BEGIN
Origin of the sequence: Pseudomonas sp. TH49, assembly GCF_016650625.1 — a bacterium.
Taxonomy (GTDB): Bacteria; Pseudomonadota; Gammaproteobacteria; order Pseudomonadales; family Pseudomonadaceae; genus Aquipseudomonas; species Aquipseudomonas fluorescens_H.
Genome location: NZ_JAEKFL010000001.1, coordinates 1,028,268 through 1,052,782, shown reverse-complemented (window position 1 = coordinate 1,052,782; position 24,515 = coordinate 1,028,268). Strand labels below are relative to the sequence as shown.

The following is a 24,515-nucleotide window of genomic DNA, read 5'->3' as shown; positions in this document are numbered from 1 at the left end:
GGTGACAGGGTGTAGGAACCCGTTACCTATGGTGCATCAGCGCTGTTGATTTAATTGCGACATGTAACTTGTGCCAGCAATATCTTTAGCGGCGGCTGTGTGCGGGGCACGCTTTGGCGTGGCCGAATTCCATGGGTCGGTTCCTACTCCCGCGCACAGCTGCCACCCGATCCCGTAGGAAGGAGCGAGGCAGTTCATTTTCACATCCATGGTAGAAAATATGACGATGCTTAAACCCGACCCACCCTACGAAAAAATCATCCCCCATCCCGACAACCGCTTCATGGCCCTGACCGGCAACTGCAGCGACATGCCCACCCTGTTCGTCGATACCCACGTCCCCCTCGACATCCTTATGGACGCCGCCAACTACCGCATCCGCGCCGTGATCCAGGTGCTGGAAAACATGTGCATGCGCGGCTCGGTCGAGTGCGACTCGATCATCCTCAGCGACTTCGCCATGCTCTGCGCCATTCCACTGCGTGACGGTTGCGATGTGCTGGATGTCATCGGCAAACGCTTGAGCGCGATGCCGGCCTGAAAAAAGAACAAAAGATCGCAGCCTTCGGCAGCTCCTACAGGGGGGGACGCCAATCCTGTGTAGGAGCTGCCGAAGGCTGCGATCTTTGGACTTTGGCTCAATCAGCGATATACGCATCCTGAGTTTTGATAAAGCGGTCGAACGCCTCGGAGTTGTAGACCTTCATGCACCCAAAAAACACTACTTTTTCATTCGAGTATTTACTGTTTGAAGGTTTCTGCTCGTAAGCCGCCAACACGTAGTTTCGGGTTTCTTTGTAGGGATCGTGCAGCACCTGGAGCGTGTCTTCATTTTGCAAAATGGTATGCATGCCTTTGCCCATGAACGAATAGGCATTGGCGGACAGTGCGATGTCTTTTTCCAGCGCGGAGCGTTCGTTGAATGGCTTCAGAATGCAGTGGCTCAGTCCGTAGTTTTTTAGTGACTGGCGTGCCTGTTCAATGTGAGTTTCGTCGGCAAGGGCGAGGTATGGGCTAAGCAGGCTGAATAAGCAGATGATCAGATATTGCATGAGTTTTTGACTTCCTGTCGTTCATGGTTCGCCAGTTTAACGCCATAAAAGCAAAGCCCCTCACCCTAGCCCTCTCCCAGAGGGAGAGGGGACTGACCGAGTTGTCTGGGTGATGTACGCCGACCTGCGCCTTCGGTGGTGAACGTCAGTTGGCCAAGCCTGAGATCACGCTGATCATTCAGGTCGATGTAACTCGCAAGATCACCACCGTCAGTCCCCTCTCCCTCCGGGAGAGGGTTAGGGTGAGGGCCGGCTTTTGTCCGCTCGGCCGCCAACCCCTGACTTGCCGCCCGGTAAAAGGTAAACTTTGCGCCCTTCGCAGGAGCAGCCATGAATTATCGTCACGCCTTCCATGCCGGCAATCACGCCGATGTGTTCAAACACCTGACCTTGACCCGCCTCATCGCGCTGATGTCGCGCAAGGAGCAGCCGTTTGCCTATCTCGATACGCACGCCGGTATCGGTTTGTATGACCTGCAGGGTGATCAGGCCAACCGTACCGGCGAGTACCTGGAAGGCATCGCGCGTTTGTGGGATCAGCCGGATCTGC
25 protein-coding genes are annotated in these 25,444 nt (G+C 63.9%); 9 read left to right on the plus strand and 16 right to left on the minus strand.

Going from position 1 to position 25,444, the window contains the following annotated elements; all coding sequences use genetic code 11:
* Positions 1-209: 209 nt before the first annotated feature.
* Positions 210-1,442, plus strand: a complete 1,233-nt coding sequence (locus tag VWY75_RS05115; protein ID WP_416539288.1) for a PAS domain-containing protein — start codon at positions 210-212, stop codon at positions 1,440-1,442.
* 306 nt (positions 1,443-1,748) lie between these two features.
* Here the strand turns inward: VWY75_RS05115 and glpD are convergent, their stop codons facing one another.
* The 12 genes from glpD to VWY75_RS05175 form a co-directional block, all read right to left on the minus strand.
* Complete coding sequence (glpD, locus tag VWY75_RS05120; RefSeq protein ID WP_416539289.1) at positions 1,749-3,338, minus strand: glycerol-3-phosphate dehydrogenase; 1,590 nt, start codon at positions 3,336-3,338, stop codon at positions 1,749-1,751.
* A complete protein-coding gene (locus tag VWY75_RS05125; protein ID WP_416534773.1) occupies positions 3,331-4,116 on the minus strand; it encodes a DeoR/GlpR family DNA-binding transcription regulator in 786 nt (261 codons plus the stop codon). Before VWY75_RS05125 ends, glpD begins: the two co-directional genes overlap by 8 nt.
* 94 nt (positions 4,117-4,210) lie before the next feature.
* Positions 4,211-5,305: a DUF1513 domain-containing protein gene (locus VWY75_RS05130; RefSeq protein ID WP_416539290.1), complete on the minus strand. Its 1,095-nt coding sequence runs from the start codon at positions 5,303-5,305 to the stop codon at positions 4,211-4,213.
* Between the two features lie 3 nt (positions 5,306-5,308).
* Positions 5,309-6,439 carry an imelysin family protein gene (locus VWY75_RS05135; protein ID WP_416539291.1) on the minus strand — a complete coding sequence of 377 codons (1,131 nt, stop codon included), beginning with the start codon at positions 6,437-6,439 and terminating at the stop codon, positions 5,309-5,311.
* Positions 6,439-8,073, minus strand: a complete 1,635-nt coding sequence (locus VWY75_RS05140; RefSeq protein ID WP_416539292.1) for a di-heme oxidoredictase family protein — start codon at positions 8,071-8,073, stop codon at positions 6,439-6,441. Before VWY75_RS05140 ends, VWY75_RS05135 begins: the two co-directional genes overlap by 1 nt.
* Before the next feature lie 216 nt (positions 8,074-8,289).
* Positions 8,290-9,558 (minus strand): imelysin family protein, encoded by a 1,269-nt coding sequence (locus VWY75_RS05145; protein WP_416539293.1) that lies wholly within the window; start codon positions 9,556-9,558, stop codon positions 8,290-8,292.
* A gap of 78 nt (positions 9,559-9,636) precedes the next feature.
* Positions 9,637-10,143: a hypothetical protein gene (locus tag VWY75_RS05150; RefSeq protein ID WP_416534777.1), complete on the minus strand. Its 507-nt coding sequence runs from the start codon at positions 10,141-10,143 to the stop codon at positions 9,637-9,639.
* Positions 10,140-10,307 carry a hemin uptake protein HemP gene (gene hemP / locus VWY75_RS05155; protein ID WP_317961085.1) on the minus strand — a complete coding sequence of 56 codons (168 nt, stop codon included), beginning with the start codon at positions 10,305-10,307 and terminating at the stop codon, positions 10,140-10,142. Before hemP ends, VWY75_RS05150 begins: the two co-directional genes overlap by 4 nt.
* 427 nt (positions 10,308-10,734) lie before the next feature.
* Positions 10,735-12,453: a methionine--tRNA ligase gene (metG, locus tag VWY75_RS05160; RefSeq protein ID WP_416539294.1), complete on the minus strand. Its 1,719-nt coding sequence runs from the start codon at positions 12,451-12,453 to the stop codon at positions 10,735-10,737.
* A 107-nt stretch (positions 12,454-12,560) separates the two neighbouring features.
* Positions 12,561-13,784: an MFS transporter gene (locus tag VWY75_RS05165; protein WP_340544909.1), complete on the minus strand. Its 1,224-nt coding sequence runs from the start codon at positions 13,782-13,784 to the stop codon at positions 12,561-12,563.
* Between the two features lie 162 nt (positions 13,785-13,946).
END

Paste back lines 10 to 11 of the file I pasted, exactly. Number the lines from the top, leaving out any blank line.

* 306 nt (positions 1,443-1,748) lie between these two features.
* Here the strand turns inward: VWY75_RS05115 and glpD are convergent, their stop codons facing one another.